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Mechanisms and etiologies of thrombocytopenia in the intensive care unit: impact of extensive investigations
Annals of Intensive Care volume 4, Article number: 24 (2014)
Thrombocytopenia is common in the intensive care unit. Potential mechanisms and etiologies behind this phenomenon are multiple and often entangled. We assessed the effect of a systematic approach, using routinely available tests, on the proportion of patients in whom the mechanism (primary objective) and etiology (secondary objective) of thrombocytopenia in a mixed intensive care unit (ICU) could be identified.
Before-and-after study of all patients with thrombocytopenia was used. ‘Before’ group had no intervention. New standard operating procedures for thrombocytopenia management were introduced. In the ‘After’ group, bone marrow aspiration; determination of fibrinogen dosage, prothrombin time, factor V, D-dimers; assay of fibrin monomers, ferritin, triglycerides, lactic acid dehydrogenase, aspartate transaminase, alanine aminotransferase, vitamin B12, folates, reticulocytes, haptoglobin, and bilirubin were performed.
In the Before group (n = 20), the mechanism (central, peripheral, or mixed) was identified in 10 % versus 83% in After group (n = 23) (p < 0.001) (48% peripheral, 35% mixed). Before intervention, ≥1 etiology was identified in 15% versus 95.7% in the After group (p < 0.001).
Systematic and extensive investigation using routine tests highlights the mechanisms and etiology of thrombocytopenia in most cases.
Thrombocytopenia is the most common hemostatic disorder in the intensive care unit (ICU) with a prevalence of around 50% ,. It has been shown to be associated with mortality through several factors, including platelet nadir, rate of thrombocytopenia at ICU admission, rate of thrombocytopenia on day 7, or lack of early recovery from thrombocytopenia -. Thrombocytopenia is defined as a platelet count of <150,000/mm3 and it is classified as severe if platelet count is <50,000/mm3, which is the case for 2% to 15% of patients .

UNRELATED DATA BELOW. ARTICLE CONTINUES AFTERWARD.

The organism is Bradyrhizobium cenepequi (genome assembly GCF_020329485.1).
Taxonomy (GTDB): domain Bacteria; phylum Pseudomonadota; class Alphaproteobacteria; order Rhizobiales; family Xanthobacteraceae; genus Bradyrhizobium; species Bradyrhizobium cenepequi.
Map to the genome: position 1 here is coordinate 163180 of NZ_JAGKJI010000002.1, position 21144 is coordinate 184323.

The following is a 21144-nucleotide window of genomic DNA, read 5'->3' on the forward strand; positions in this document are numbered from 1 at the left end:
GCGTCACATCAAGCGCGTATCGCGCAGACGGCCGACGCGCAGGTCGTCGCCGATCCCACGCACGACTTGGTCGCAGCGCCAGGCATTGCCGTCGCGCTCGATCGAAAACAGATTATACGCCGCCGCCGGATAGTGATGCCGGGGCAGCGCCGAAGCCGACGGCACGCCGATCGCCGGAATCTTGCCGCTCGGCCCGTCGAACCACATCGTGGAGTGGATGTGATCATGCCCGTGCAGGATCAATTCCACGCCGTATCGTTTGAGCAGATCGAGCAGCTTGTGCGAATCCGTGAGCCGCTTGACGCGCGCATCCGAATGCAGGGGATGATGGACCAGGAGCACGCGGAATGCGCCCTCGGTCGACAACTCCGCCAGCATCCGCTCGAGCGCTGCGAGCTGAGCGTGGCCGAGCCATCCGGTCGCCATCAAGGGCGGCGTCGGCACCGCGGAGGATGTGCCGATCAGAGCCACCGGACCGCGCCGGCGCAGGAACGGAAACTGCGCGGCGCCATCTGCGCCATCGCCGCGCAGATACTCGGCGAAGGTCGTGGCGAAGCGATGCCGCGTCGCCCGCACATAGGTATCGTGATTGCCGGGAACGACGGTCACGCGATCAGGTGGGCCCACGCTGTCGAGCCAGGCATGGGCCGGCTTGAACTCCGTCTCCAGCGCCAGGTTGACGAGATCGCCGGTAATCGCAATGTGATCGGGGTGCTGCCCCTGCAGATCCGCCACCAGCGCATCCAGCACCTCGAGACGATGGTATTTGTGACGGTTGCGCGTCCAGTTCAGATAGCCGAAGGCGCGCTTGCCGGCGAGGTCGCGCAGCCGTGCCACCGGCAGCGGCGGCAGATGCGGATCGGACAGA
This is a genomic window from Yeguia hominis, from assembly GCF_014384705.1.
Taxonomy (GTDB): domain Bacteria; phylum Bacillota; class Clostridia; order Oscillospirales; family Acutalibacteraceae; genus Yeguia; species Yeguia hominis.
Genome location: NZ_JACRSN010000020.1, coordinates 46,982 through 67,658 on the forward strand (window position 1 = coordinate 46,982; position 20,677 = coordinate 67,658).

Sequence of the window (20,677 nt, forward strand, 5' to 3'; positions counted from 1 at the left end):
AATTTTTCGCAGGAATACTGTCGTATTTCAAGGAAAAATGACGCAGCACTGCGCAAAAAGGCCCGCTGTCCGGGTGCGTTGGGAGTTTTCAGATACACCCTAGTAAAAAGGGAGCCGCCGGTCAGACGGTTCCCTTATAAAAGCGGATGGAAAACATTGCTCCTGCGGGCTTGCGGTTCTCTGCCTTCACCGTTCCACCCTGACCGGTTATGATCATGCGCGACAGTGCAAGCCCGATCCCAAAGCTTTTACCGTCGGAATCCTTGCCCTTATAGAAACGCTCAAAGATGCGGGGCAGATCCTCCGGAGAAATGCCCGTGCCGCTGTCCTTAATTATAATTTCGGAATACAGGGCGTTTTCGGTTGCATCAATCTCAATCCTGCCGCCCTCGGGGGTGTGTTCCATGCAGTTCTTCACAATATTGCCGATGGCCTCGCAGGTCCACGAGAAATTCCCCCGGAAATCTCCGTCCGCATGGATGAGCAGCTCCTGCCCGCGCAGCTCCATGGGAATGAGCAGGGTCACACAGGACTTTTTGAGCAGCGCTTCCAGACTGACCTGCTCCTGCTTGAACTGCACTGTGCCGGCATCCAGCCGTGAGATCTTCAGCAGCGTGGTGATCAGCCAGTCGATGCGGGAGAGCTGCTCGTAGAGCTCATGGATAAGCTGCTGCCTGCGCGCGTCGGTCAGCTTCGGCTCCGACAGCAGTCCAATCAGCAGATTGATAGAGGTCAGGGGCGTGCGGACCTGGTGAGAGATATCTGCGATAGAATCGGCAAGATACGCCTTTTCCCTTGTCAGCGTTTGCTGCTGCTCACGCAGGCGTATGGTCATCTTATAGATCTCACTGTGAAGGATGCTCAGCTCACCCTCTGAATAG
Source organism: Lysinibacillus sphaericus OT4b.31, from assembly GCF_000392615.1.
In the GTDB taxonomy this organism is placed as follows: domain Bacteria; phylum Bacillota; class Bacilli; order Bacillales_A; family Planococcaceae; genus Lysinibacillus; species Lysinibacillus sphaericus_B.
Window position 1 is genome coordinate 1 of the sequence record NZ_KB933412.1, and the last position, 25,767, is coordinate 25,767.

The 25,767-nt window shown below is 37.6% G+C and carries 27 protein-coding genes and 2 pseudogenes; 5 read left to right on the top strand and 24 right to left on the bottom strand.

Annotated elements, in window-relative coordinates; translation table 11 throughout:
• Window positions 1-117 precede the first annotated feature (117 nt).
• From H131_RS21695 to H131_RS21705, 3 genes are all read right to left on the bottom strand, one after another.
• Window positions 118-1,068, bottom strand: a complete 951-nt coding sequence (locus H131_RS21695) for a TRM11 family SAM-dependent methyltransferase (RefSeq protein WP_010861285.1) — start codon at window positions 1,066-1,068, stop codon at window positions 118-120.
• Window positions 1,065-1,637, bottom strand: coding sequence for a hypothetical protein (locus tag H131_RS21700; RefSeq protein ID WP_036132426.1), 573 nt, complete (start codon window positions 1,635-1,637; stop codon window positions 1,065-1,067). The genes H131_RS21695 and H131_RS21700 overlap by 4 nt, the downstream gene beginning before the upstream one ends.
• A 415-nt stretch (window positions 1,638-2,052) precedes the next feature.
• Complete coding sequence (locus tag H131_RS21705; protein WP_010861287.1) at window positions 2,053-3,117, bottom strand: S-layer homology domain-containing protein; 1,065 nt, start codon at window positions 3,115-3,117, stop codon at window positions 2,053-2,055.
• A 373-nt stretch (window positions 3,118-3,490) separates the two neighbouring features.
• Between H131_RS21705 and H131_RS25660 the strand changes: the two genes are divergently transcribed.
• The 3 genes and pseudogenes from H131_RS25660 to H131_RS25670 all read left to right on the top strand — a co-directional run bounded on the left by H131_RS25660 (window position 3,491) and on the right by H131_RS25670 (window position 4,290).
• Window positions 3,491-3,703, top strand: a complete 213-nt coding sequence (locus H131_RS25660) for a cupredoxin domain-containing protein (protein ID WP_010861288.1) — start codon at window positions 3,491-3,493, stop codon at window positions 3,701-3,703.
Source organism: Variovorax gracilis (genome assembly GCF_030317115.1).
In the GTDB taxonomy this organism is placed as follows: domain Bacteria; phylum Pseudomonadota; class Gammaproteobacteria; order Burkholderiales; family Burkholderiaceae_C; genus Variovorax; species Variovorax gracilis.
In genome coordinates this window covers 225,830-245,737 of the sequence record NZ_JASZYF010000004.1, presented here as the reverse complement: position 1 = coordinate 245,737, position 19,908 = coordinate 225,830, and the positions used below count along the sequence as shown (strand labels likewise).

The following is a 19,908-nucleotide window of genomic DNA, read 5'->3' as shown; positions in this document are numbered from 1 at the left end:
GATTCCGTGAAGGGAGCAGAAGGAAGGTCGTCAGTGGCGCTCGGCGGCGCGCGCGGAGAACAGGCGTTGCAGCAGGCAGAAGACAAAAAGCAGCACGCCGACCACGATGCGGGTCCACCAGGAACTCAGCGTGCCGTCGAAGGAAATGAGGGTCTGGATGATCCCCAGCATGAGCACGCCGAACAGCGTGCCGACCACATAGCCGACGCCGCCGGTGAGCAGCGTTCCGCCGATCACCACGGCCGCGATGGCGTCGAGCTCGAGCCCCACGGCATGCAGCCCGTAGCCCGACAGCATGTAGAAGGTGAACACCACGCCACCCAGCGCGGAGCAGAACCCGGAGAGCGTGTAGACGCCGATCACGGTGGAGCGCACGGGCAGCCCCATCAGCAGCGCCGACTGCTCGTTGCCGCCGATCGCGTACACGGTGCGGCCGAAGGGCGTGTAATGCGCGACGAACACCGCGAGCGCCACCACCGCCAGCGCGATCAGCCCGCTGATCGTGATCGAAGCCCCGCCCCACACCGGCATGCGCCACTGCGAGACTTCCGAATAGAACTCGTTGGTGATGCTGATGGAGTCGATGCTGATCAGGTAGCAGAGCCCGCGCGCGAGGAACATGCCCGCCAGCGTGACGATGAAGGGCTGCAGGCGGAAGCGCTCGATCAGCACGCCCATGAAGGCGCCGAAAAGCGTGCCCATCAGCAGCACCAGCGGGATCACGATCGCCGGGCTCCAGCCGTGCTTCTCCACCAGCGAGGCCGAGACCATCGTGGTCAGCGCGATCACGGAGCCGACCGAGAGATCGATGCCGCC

Thrombocytopenia is often classified as being caused by a mechanism that is either central, peripheral, or mixed. This distinction is also important in order to apprehend the consequences of thrombocytopenia. Indeed, there is greater tendency towards bleeding when the cause is central. Conversely, there is an increased thrombotic risk in case of a peripheral mechanism, such as platelet activation, which can occur, for example, in the presence of disseminated intravascular coagulation (DIC), frequently encountered in the ICU ,. Platelet activation is also involved in cases of heparin-induced thrombocytopenia (HIT) , antiphospholipid syndrome (APS), and thrombotic microangiopathy (TMA), which, although rare, are nonetheless not to be neglected, as underlined in the recent guidelines for the management of thrombocytopenia in the ICU setting . Sometimes, a central or peripheral mechanism can be highlighted but without any etiology being identified.
When a central mechanism is suspected, it is customary to perform bone marrow aspiration. Current guidelines  recommend that bone marrow aspiration (BMA) should not be systematic, but rather should only be considered in the absence of any obvious etiology of thrombocytopenia or if other cell lines are affected. However, thrombocytopenia in the ICU setting is often multifactorial , frequently involving both central and peripheral mechanisms. Thus, a peripheral etiology does not exclude central involvement. In addition, it is rare for thrombocytopenia to occur without concomitant anemia in the ICU, regardless of whether the origin is partially central or not. Therefore, in theory, BMA should be discussed for all thrombocytopenic patients.
To the best of our knowledge, no before-and-after study evaluating the impact of systematic investigation of the etiology of thrombocytopenia, including BMA, has ever been performed in the ICU setting to date.
In this context, our study aimed to determine the impact of a systematic approach using routinely available tests on the proportion of patients in whom the mechanism of thrombocytopenia in the ICU could be identified. The secondary objective was to determine the impact of this systematic approach on the proportion of patients in whom at least one etiology of thrombocytopenia could be identified.